When I think of the holiday season each year, I can almost, rather uncannily, hear the whir of the variety of clichéd travel quotes like ”To travel is to live!” or the simple favorite “wanderlust” being printed on journals and conspicuous passport holders across the world! Travel is a universally-loved way to spend precious time and hard-earned money. Most people today, try and save up enough money to travel to a popular place in the summer months. After days of planning and packing, long cumbersome flight journeys (ahoy crying babies, stiff necks and sore knees!) and a lack of sleep, you step foot in the land that seems pretty much unlike the photos you saw on the internet. Well. You spend a number of days in this exotic place, try trying the local cuisine (but end up with pizza, double cheese, if you please.), visit all the “must-see” places in the country, shop, perhaps lose your way (and your wallet), make friends that you will keep in touch for no longer than a month, and get heaploads of photos at all possible angles. You. Must. Get. Enough. Photos. (That, let’s be truthful to ourselves, is the golden rule). You try and see everything interesting in a short span of time-“rush” is the word , and are ready to fly back home. Ohh Helleou to the same old cumbersome flight, seemingly robotic stewards and stewardesses, the one crying baby, and ofcourse, bland food in fancy trays coming your way. Now, once back home, the compulsory modern-day after-travel rituals begin.
I am not particularly fond of the sudden transition of life once back home. I sleep, eat and unpack for a day. Now, I collect photos from different devices and reorganize them in different categories, partly mentally. A Different collection to be shown to relatives, one for friends, and the best of all (ahem, edited) photos for social media. I keep looking at the photos again and again, reply to the several online comments (half of which are pre-decided on Whatsapp with best-friends), and call up people I wasn’t in touch with for a fortnight. I can now sleep in till late and eat at whatever odd time I want to. For the first couple of days, I feel great, finally to be able to do things at my own human pace. Gradually though, the calm becomes unsettling-why are we in the same place for this long?! (Because we aren’t nomads, Jimmy!) I begin to crib about the weather “here”, while the unfinished work projects from before the holiday, look on from the side table, making me restless. Now i decide to be productive and make up for the lost time.Time to take action. And that, I do by making a rather ambitious after-holiday to do-list which looks somewhat like this-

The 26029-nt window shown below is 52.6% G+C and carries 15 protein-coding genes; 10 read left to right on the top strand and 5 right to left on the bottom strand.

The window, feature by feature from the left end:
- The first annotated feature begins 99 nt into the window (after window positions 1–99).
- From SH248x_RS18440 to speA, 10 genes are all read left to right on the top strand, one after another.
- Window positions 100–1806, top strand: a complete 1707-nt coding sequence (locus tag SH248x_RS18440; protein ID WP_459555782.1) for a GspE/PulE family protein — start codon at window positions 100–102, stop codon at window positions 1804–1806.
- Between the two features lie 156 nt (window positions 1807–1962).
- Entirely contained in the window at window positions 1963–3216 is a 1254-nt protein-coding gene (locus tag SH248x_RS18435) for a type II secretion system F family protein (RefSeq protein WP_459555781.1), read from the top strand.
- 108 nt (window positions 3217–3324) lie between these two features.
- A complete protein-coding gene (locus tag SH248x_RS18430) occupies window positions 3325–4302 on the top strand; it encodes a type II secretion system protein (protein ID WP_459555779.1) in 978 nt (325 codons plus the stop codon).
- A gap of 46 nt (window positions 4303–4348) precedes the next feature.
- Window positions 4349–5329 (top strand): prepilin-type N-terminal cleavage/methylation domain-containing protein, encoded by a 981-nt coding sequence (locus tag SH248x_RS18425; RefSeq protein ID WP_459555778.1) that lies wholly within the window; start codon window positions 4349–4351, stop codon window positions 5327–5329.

- Read the book that you left halfway before the trip (as if that’ll ever happen!)
- Finish the project before rejoining work next month (ahuh?)
- Water the plants every second day (maybe I’ll get this done)
- Try and get rid of the tan (Ummm how exactly?)
- Read a new book (okay!)
- Try and write a blog about visiting that place (Well…)
I add a few more similar tasks, that I know, will stay happily undone. Instead of abiding by the newly-made list, I reread the inflight magazine that I stole and research the people and the places inside them. I also mark the places that I love, saving them for potential future-visits. Like travel-enthusiasts save the stickers on the bag, I build an inflight magazine collection. Much more usefully entertaining, wouldn’t you say? All this, I do with exasperating enthusiasm until the holidays near their end. Slowly, one baby step at a time, the spell ends. Going back to everyday life is difficult, but work has its own charm (or so I like to tell myself!). Slogging off another year until the next happening trip is the aim. Till then, sad as it sounds, travel journals and old photographs help avoid homesickness for places unexplored still. So much for the world being on the bucket list!